Zero is not a good score on a test at school. But Discovery Elementary School is proud of its zero score.
The zero stands for the amount of energy the school uses from traditional power sources. Instead, its energy is provided by on-site renewable sources. Discovery Elementary is the first so-called "net zero" school in Virginia and the largest in the mid-Atlantic region.
The innovative features in the building turn the school into a teaching tool or an open laboratory, where kids can't help but learn about science and sustainability.
In the cafeteria, kids use a scale to determine how much food waste is being created. The school has a built-in solar calendar, to help students tell time and mark changing seasons.
Discovery's instructional technology coordinator, Greg Rusk, pointed to the 1,700 solar panels on the building's roof, which generate the energy needed to run the school.
"That energy is converted to alternating current, which is put back into the grid and we draw out when we need to use energy," he explained, adding that the goal was always to be net-zero, and produce as much electricity as was used. "However, the architects have said that they designed it to be a net-positive so that we'll actually be generating more electricity, hopefully."
More than a third of the walls are glass, to maximize the use of daylight, and solar tubes in the ceiling funnel light into the building's core area. Highly efficient LEDs illuminate places the sun can't reach.
The ceiling has sound-absorbing panels to cut down on noise pollution.
"It's a very open building that generates a lot of sound deflection," Rusk said. "So the panels are in place in the ceiling to absorb some of that sound, to keep the students focused on learning."
Every classroom has uniquely shaped desks and tables and different styles of seating, from traditional seats to chairs that wobble or bounce.
"It's really a kind of students' choice or teachers' choice for what seating students use,” Rusk said. “I think that sort of customization encourages teachers and students to personalize their learning space."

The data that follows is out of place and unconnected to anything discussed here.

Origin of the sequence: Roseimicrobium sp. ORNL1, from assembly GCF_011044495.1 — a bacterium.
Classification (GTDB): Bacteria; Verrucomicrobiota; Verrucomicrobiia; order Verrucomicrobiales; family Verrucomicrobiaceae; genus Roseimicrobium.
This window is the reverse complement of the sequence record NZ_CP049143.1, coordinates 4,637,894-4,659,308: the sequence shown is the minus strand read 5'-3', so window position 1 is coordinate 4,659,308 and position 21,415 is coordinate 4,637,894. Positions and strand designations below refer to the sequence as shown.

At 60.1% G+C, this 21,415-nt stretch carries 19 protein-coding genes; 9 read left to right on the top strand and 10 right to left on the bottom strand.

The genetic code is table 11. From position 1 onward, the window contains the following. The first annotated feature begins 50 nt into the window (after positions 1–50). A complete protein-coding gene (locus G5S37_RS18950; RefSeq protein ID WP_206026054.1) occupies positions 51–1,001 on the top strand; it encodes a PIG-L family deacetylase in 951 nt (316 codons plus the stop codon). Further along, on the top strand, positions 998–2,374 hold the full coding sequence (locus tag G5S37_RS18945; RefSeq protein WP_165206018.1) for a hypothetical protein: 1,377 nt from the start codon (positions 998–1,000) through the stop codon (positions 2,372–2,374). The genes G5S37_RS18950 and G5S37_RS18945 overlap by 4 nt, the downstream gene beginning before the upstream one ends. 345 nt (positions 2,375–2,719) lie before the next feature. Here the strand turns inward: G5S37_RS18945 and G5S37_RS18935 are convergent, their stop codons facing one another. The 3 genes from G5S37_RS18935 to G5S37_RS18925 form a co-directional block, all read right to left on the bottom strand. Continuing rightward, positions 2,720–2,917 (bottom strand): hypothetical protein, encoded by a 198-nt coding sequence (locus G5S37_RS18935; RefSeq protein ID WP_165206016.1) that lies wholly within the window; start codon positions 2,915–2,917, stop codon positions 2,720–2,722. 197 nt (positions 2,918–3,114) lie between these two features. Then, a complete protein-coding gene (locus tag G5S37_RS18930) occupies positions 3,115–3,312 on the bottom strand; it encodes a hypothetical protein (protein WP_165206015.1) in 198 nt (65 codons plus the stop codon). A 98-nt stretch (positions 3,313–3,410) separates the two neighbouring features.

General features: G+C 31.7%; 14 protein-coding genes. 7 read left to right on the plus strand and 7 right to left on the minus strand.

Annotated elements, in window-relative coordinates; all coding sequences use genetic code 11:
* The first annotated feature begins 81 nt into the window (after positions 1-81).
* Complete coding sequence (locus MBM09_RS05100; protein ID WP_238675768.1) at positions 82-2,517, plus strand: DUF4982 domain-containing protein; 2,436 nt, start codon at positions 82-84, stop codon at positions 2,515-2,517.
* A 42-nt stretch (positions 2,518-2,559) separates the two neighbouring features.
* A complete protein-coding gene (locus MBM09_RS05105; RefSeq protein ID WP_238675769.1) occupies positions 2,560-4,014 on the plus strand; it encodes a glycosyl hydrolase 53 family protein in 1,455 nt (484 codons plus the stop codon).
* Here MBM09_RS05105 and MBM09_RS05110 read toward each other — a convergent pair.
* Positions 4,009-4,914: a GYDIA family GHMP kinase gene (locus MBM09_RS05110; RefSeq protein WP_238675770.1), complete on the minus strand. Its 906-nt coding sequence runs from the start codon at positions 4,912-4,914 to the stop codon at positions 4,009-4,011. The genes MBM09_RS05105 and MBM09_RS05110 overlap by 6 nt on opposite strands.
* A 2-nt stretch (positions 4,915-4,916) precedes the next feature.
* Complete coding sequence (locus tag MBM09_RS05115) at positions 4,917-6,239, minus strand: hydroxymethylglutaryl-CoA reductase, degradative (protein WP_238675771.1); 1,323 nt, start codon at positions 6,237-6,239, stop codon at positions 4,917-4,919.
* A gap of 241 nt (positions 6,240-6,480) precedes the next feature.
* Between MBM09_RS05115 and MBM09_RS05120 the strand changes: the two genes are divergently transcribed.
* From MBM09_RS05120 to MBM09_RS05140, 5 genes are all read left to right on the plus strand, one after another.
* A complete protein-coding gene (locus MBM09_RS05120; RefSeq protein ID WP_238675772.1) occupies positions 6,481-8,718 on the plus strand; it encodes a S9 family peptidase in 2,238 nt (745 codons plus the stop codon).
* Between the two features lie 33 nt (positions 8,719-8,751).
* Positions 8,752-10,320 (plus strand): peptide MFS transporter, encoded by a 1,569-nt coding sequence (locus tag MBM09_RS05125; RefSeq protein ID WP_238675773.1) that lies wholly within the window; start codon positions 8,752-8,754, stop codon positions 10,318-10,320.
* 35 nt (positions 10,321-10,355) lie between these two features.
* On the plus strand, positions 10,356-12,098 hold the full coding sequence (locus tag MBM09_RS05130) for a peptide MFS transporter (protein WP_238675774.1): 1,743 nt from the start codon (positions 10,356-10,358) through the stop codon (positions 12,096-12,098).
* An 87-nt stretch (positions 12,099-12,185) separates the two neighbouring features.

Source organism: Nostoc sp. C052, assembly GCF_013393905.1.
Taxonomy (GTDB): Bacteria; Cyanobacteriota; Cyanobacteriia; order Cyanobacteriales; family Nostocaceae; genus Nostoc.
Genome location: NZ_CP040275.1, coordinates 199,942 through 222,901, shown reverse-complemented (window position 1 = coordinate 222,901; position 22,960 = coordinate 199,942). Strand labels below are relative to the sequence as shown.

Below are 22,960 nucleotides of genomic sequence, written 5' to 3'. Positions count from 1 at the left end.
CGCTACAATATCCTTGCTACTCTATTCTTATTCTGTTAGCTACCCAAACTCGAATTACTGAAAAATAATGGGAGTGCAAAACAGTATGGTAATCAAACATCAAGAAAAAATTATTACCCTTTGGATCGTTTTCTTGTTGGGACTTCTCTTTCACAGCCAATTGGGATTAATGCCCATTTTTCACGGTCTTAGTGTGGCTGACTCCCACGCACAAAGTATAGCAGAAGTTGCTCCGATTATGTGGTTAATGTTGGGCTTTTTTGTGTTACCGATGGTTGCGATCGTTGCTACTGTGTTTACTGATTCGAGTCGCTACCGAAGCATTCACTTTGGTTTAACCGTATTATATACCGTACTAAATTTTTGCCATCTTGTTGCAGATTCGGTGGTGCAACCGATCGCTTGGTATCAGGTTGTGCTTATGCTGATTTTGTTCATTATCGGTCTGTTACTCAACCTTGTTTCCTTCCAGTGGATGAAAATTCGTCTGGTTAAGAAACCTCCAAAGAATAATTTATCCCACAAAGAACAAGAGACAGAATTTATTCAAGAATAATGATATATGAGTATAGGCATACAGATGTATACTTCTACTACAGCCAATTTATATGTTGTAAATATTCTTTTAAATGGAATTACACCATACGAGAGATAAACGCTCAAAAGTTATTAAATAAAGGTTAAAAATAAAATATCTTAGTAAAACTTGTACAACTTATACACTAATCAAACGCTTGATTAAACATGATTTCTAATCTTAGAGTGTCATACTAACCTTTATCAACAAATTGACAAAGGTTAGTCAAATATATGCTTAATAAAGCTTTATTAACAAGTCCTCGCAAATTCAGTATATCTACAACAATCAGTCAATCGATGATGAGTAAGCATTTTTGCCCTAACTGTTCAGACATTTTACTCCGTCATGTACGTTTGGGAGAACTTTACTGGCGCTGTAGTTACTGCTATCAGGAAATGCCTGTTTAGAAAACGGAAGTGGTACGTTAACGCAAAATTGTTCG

Perhaps the most non-traditional aspect of the non-traditional design, Rusk says, is a slide that kids can use to zip downstairs.
"It's a very orderly line up process and students enjoy sort of talking about that outside of the school,” he said. “It's sort of a key signature piece of the school itself."
Building curriculum on a building
But it's not just about saving energy — there's also an educational philosophy behind the building design.
"This kind of open building encourages them to work together," Rusk said. "Even if you took out all of the technology, just having them working together is the key to any global success. I think we have to keep pursuing that as an educational objective."
Discovery principal Erin Russo agrees.
"It's not just a school building that students go to every day; it's a building that they learn from every day," she said. "Every corner, every hallway is a learning opportunity. For example, our fifth graders did research on one sustainable aspect of this building and, I'm sure if you ask them, that's been the highlight of their learning this year."
Ten-year-old Anna Sprinker investigated the geothermal wells under the playground, which capture energy from beneath the Earth's crust.
"I learned where they were, how deep they were, how they helped net-zero energy, how they played a part in the environment," Anna said. "If you're reading in the science book, you have pictures that are examples, but also it's cool to see them in real life."
It is those examples that teachers say make Discovery Elementary itself a part of the lesson plan.
"We're just beginning to learn about the building and incorporate how that can enhance students' learning," Russo said. "We always do say we are a work in progress."